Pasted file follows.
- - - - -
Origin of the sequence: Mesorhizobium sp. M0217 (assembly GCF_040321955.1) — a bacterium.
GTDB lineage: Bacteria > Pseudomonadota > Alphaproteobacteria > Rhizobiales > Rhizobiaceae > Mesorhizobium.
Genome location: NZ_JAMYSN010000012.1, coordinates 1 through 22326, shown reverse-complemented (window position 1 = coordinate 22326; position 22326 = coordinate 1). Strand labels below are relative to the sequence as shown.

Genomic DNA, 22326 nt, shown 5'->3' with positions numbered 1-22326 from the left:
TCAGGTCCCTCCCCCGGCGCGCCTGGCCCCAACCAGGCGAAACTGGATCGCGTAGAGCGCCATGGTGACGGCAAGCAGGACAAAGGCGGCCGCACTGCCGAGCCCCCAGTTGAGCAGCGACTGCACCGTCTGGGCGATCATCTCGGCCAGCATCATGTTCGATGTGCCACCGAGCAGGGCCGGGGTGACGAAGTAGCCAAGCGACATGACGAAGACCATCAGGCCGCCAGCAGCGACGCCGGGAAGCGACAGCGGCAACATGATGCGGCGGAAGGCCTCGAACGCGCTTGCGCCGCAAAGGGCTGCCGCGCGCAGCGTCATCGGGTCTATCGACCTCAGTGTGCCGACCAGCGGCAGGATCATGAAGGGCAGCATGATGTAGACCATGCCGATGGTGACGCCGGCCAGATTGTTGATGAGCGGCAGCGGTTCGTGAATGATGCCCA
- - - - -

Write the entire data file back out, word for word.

Origin of the sequence: Mesorhizobium sp. M0217 (assembly GCF_040321955.1) — a bacterium.
GTDB lineage: Bacteria > Pseudomonadota > Alphaproteobacteria > Rhizobiales > Rhizobiaceae > Mesorhizobium.
Genome location: NZ_JAMYSN010000012.1, coordinates 1 through 22326, shown reverse-complemented (window position 1 = coordinate 22326; position 22326 = coordinate 1). Strand labels below are relative to the sequence as shown.

Genomic DNA, 22326 nt, shown 5'->3' with positions numbered 1-22326 from the left:
TCAGGTCCCTCCCCCGGCGCGCCTGGCCCCAACCAGGCGAAACTGGATCGCGTAGAGCGCCATGGTGACGGCAAGCAGGACAAAGGCGGCCGCACTGCCGAGCCCCCAGTTGAGCAGCGACTGCACCGTCTGGGCGATCATCTCGGCCAGCATCATGTTCGATGTGCCACCGAGCAGGGCCGGGGTGACGAAGTAGCCAAGCGACATGACGAAGACCATCAGGCCGCCAGCAGCGACGCCGGGAAGCGACAGCGGCAACATGATGCGGCGGAAGGCCTCGAACGCGCTTGCGCCGCAAAGGGCTGCCGCGCGCAGCGTCATCGGGTCTATCGACCTCAGTGTGCCGACCAGCGGCAGGATCATGAAGGGCAGCATGATGTAGACCATGCCGATGGTGACGCCGGCCAGATTGTTGATGAGCGGCAGCGGTTCGTGAATGATGCCCA